Ben-Gurion Airport

  • Issue: November 2004
  • Designer: Ronen Goldberg
  • Stamp Size: 40 mm x 30.8 mm
  • Plate no.: 565 (2 phosphor bars)
  • Sheet of 15 stamps Tabs: 5
  • Printers: E. Lewin-Epstein Ltd.
  • Method of printing: offset

Ben-Gurion Airport (originally called Lydda and later Lod Airport) was established by the British Mandate government in 1936 and since then has served as Israel's international gateway. Upon inauguration, the airport handled some 40,000 passengers. Today several million passengers pass through its gates annually.

In 1994, the Israeli government decided to build a new airport terminal, on the basis of the Israel Airports Authority (IAA) overall plan to expand the airport's capacity. The project became Israel's largest infrastructure initiative ever to be taken.

During May 1998, the first excavating equipment began working on site. The construction took six years to complete. The new terminal, one of the most modern and beautiful facilities world wide, comprises three concourses (a fourth is envisaged), and airbridges connecting the main building to 24 aircraft parking gates. In addition, ten aircraft can be parked on remote positions overnight, a new parallel taxiway has been added as well as a complex of bridges, roads, car parking lots, energy supply center and many other auxiliary supporting facilities. The terminal can be expanded in future if and when demand so dictates.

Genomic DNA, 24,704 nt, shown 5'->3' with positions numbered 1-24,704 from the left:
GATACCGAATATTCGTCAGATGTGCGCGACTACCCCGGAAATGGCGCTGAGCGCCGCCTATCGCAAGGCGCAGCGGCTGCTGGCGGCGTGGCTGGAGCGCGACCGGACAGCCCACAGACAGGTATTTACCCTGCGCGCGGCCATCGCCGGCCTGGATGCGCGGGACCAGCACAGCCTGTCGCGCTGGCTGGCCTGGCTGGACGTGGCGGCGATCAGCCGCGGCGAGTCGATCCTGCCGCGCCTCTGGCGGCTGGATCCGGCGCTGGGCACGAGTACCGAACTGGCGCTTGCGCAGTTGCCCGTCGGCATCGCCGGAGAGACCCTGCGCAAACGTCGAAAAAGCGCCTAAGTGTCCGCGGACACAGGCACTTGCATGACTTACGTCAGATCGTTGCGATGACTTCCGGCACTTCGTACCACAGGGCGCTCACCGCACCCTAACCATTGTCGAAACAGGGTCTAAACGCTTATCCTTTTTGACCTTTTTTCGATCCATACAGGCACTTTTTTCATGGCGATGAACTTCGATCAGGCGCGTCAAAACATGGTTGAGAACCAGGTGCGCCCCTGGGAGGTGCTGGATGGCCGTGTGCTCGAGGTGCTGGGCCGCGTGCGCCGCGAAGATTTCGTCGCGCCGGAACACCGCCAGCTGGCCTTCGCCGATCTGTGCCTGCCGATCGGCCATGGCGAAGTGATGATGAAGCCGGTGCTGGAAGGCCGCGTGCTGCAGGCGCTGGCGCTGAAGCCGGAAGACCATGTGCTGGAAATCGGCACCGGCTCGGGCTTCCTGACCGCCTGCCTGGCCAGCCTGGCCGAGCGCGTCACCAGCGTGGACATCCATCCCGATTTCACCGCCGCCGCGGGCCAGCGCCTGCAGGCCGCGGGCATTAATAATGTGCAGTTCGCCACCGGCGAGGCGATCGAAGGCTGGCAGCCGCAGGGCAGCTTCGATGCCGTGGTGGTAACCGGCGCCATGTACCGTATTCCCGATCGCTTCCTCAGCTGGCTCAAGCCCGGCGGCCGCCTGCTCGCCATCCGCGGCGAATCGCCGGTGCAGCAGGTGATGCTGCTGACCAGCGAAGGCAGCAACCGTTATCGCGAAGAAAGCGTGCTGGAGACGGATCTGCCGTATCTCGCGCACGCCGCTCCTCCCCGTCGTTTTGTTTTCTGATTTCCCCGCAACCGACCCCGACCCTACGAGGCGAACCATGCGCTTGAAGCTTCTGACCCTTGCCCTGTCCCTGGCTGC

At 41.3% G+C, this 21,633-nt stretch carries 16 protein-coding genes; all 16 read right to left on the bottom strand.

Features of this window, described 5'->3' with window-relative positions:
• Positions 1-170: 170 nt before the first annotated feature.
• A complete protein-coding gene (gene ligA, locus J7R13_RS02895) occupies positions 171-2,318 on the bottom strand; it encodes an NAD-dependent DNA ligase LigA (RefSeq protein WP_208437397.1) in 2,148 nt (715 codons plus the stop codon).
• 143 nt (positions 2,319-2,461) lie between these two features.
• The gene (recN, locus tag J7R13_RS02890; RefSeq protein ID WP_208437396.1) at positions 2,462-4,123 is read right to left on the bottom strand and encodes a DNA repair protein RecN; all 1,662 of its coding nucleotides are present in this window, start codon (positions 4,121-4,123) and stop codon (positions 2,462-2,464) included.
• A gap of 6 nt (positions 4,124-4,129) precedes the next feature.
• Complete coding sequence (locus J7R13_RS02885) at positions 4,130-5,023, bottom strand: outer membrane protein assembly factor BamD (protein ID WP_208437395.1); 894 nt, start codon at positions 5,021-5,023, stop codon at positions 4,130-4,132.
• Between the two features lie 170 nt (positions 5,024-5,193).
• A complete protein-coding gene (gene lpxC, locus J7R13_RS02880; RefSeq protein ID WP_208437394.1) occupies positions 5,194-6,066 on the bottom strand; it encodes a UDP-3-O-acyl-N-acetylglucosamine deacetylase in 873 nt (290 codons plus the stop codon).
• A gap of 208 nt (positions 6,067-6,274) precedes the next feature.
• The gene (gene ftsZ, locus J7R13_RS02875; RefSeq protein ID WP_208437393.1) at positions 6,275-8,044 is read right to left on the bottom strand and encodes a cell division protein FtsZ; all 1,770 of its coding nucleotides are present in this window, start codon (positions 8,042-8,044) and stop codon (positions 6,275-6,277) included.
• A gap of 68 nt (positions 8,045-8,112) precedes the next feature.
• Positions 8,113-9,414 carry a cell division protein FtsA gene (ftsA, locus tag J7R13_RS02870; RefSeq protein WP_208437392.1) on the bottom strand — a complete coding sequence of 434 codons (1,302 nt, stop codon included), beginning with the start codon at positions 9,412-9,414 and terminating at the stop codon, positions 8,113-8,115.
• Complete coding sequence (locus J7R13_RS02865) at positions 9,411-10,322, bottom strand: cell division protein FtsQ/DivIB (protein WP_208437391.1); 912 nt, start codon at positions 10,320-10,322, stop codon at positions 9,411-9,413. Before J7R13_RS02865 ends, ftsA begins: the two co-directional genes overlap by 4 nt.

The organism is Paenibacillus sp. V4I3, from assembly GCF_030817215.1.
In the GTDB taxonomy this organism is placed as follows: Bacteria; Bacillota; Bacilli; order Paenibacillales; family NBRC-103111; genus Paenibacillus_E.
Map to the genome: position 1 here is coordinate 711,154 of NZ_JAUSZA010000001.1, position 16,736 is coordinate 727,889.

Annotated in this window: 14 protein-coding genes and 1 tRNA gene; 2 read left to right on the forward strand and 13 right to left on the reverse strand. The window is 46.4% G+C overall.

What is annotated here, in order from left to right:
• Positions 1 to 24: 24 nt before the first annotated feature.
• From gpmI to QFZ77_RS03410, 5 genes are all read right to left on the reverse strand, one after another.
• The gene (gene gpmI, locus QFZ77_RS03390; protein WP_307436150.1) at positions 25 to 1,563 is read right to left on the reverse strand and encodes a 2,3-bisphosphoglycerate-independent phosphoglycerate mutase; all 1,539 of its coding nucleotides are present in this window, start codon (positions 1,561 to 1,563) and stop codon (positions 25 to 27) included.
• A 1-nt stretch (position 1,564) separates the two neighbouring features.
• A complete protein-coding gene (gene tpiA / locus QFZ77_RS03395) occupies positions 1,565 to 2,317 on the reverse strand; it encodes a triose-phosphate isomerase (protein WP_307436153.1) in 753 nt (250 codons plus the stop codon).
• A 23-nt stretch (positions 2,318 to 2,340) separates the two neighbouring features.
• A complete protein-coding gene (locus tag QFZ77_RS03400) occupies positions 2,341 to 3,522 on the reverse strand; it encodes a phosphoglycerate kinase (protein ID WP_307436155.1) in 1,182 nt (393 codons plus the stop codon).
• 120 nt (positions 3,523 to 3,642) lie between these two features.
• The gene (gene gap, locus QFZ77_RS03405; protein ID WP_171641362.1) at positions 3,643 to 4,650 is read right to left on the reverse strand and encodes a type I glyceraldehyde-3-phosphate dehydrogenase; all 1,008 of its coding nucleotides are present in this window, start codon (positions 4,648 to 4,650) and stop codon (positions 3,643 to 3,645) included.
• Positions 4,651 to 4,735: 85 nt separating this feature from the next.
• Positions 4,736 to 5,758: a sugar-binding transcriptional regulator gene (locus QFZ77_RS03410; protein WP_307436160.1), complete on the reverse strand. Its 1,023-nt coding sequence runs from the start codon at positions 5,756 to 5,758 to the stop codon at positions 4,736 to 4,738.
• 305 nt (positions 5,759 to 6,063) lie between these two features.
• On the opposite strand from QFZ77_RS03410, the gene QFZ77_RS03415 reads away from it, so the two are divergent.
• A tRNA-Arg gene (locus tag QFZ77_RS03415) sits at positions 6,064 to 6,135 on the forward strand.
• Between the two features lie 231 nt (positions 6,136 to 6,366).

The terminal's area encompasses some 420 acres including a constructed area of some 270,000 sq.m It-consists of a seven-level landside terminal, a three-level airside building, two-level parking lots with a capacity of 2400 vehicles and open parking space accommodating 2100 vehicles. The supporting areas include three catering firms, many office and storage buildings, three aircraft maintenance hangars and three private aircraft hangars.

The commercial area encompasses some 40,000 sq.m., and it houses shops, duty-free shops, restaurants, coffee shops, banks etc. The duty free area is centered within a circular building designed to achieve optimal passenger comfort and efficient utilization of space, thus enabling and unobstructed overall view of the commercial area to all outgoing passengers.

The terminal facilities have been designed to improve service to both outgoing and incoming passengers, well-wishers and employees. Emphasis was placed on easy reach and orientation, and short walking distances between gates and airbridges.

An innovation is the underground railway station, build in cooperation with the Israeli Ports & Railway Authority. It will enable passengers from Tel –Aviv to reach the terminal in less than ten minutes.

Israel Airports Authority

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Ben-Gurion Airport, Terminal 3